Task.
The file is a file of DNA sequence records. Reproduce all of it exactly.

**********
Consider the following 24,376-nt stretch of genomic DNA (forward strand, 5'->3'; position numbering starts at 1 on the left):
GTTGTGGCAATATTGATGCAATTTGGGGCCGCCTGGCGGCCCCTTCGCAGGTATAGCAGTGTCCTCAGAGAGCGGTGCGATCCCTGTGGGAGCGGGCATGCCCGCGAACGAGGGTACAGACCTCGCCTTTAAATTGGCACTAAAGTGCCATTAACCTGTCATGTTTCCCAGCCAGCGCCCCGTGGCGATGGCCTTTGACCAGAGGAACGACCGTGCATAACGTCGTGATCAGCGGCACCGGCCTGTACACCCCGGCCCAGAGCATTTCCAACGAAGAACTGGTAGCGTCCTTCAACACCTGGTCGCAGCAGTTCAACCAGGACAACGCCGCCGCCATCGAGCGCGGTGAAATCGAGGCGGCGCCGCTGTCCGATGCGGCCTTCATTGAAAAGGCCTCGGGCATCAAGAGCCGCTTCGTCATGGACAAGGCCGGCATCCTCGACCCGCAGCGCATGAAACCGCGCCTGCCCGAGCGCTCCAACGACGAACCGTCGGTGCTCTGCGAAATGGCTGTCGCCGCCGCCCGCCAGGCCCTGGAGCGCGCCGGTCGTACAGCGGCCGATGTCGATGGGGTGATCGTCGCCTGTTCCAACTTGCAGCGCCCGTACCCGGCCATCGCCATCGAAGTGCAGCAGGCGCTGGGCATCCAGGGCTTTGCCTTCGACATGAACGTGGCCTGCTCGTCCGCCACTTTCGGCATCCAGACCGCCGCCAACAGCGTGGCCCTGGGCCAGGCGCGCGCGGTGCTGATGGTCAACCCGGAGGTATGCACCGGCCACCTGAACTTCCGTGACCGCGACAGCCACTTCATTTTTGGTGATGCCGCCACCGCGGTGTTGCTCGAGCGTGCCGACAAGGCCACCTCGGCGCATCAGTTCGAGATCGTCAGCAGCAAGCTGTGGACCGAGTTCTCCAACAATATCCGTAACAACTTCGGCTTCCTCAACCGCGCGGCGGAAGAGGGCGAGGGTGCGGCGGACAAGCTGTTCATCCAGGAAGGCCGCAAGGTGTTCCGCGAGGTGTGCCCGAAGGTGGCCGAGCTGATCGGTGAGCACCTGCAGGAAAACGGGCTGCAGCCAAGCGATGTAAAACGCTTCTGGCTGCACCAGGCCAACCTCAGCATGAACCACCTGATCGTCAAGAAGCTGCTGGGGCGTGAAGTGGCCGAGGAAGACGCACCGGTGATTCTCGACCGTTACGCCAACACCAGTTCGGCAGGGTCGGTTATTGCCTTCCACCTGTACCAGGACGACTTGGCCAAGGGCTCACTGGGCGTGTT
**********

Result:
Consider the following 24,376-nt stretch of genomic DNA (forward strand, 5'->3'; position numbering starts at 1 on the left):
GTTGTGGCAATATTGATGCAATTTGGGGCCGCCTGGCGGCCCCTTCGCAGGTATAGCAGTGTCCTCAGAGAGCGGTGCGATCCCTGTGGGAGCGGGCATGCCCGCGAACGAGGGTACAGACCTCGCCTTTAAATTGGCACTAAAGTGCCATTAACCTGTCATGTTTCCCAGCCAGCGCCCCGTGGCGATGGCCTTTGACCAGAGGAACGACCGTGCATAACGTCGTGATCAGCGGCACCGGCCTGTACACCCCGGCCCAGAGCATTTCCAACGAAGAACTGGTAGCGTCCTTCAACACCTGGTCGCAGCAGTTCAACCAGGACAACGCCGCCGCCATCGAGCGCGGTGAAATCGAGGCGGCGCCGCTGTCCGATGCGGCCTTCATTGAAAAGGCCTCGGGCATCAAGAGCCGCTTCGTCATGGACAAGGCCGGCATCCTCGACCCGCAGCGCATGAAACCGCGCCTGCCCGAGCGCTCCAACGACGAACCGTCGGTGCTCTGCGAAATGGCTGTCGCCGCCGCCCGCCAGGCCCTGGAGCGCGCCGGTCGTACAGCGGCCGATGTCGATGGGGTGATCGTCGCCTGTTCCAACTTGCAGCGCCCGTACCCGGCCATCGCCATCGAAGTGCAGCAGGCGCTGGGCATCCAGGGCTTTGCCTTCGACATGAACGTGGCCTGCTCGTCCGCCACTTTCGGCATCCAGACCGCCGCCAACAGCGTGGCCCTGGGCCAGGCGCGCGCGGTGCTGATGGTCAACCCGGAGGTATGCACCGGCCACCTGAACTTCCGTGACCGCGACAGCCACTTCATTTTTGGTGATGCCGCCACCGCGGTGTTGCTCGAGCGTGCCGACAAGGCCACCTCGGCGCATCAGTTCGAGATCGTCAGCAGCAAGCTGTGGACCGAGTTCTCCAACAATATCCGTAACAACTTCGGCTTCCTCAACCGCGCGGCGGAAGAGGGCGAGGGTGCGGCGGACAAGCTGTTCATCCAGGAAGGCCGCAAGGTGTTCCGCGAGGTGTGCCCGAAGGTGGCCGAGCTGATCGGTGAGCACCTGCAGGAAAACGGGCTGCAGCCAAGCGATGTAAAACGCTTCTGGCTGCACCAGGCCAACCTCAGCATGAACCACCTGATCGTCAAGAAGCTGCTGGGGCGTGAAGTGGCCGAGGAAGACGCACCGGTGATTCTCGACCGTTACGCCAACACCAGTTCGGCAGGGTCGGTTATTGCCTTCCACCTGTACCAGGACGACTTGGCCAAGGGCTCACTGGGCGTGTT